No, he’s a pure invention. And it’s a little sticky in this case. As with Dr. Kellogg and his associates, some people here are real and some are invented. Part of the fun for me in a historical narrative is that only I know the line between what is fact and what is not. Often the most bizarre material — Kinsey’s behavior with prostitutes, his filming of a thousand men masturbating — is the actual historical fact. The sticky part arises because, besides Milk, the other members of the inner circle all have their names on the spine of Sexual Behavior in the Human Female. But in the end, I’m writing a novel. It is fiction, after all.

 

For obvious reasons, this is your most sexual book. Yet for the most part, your descriptions are reserved, even clinical.

In the sex scenes, as in scenes of violence I write or scenes of sex in other books, there’s a way of presenting the material in which you must find the closure, the final moment, the final sentence to close it out. And it doesn’t involve a Harold Robbins riff: “His throbbing penis entered her glistening vagina, and they fucked.” That’s the stuff of pulp fiction, and it’s not artistic. In creating good scenes, maybe there’s a point at which it fades to black. That’s the way I’ve treated sex throughout my books. But of course, since the subject here is sex, there are some scenes that must be a little more detailed.

 

In many ways, the sex scenes — like the novel as a whole — are less about physicality than other issues: trust, loyalty, love. Sex is just a filter.

Yes. Loyalty is a big part of it. And relationships that are not necessarily sexual, although sex might enter into them. This is particularly true of the inner circle. They’re a cult, a team. They look out for each other. They do have one secret, of course, the secret of their sexual entanglements. So it’s about trust.

There is also the question of how all this affects a marriage. What does it mean anyway, marriage, when some of us are obviously not meant to have one partner exclusively? There are marriages that are open — Kinsey’s, for instance. Do both partners equally enjoy that? Did Clara, who revered her husband, object to being neglected after a while? Is sometimes the kind of open marriage that Kinsey proposed really self-serving? I wanted to look at all of that.

 

 

For all his commitment to science, a lot of Kinsey’s work seems to have arisen from his own predilections, his taste for bisexuality and group sex.

Again, that’s the value of the “I” narrator, because Milk can reveal this in a way the reader can appreciate. If we don’t see directly what Kinsey is thinking, we can make our own judgments. Because he insisted on being a rigorous scientist, and not prurient — there was nothing to snicker about with sex, it was a normal activity — if it had been discovered that he was such an enthusiast, it would have brought him down. As the book suggests, he had increasingly risky behavior, especially when he became well-known. He was still going to bathhouses and fucking people in multiple combinations. Within the inner circle, he kept things under wraps so no one would reveal this information. But he was approaching people on the street and in public urinals. He could have been caught.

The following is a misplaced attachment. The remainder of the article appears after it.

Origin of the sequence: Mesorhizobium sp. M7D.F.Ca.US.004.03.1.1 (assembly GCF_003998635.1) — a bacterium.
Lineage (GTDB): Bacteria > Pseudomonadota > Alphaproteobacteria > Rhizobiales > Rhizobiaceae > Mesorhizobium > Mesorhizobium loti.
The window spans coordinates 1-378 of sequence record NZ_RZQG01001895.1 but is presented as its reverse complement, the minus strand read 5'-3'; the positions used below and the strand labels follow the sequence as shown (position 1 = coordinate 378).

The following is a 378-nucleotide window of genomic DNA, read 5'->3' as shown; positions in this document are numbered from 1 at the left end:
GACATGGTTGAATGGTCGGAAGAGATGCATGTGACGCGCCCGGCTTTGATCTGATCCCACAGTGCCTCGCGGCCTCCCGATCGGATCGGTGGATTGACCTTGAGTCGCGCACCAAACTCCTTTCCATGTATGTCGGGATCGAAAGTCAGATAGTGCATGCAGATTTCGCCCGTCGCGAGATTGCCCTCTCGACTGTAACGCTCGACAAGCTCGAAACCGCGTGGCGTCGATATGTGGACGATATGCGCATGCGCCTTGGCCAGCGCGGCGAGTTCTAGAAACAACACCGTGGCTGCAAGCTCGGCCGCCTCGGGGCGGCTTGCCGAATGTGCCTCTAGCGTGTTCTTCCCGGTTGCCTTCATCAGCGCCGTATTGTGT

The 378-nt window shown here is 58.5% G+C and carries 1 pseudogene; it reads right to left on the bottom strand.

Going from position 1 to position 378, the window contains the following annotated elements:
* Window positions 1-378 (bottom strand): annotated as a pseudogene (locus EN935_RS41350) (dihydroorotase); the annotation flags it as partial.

What you’re describing is a tension between intellectual and physical desire. To what extent did Kinsey wrestle with this?

I think the actual Kinsey fell into sex research, as we learn in my fictional account. He was already in his 40s when he began to teach his sex course. He took great pleasure in telling students about the function of the clitoris and the penis, and showing slides, and outraging everybody, but in a way that was unimpeachable. This was science. We know about the animals, we know about the fruit flies; we should know about human beings.

Of course, as it evolved, Kinsey had a real passion for this subject, and it enabled him to get back a little bit at the society that repressed his sexuality, and to normalize it. He remains a hero of the gay community — and of me, too — because he normalized all sorts of sexual relations between consenting adults.

 

We see this in the letters he received, some of which you cite.

Kinsey was more than the Miss Lonelyhearts of his day; he was the authority. He received thousands of letters, which are now available to the public, and they are utterly heartbreaking. I put a slightly humorous spin on them, but you can see that these people are greatly disturbed — not so much in terms of sex and sexual function, but the emotions that go with it. People write as if they know him, and if only he were to answer, their lives would be redeemed in some way.

 

What’s fascinating is that they ask the most basic questions — about sexual positions or masturbation — and it’s like no one has ever talked about this before.

Kinsey must have been one of the most amazing, sympathetic, charismatic figures ever, which enabled him to speak to anybody on any level and get their sexual histories. He was a taxonomist. Without making judgments, he was interested in the full range of human behavior. He didn’t care if you fucked dogs in the alley; in fact, he found it kind of interesting. At the same time, he was stiff and formal with the rest of the world, absolutely the professor of science.

Of course, everyone makes judgments. Kinsey made judgments. And when his statistical analyses are criticized, it’s because, really, he does prefer the man with the giant penis to the man with the tiny penis. Or Mr. X, who had sex with everything, to the nun. So obviously his prejudices do come out in his books, which represent themselves as disinterested scientific documents.

 

Again, it comes back to the line between research and emotion. Which, in turn, speaks to fiction’s ability to contain or reflect real experience. Does a novel allow you to evoke a historical figure in a more three-dimensional way?

Absolutely and self-evidently, because even historians try to give a sense of what might have been said and what historical figures might have been thinking. But I have absolute freedom to invent anything. I like to use historical figures as springboards to talk about something that’s happening in society, or to show how we got here from there, or to remind us that every notion has been preceded by another. But I do like to keep these figures within the context of what I discover about them. Of course, I manipulate the character for my own purposes, but I don’t really know that as I’m doing it. I just let the character come to life.

THE INNER CIRCLE | By T.C. BOYLE | Viking 418 pages | $26 hardcover

T.C. Boyle will read from The Inner Circle at an L.A. Weekly–sponsored event on Thursday, September 2, 7 to 9 p.m., at White Lotus, 1743 N. Cahuenga Blvd., Hollywood.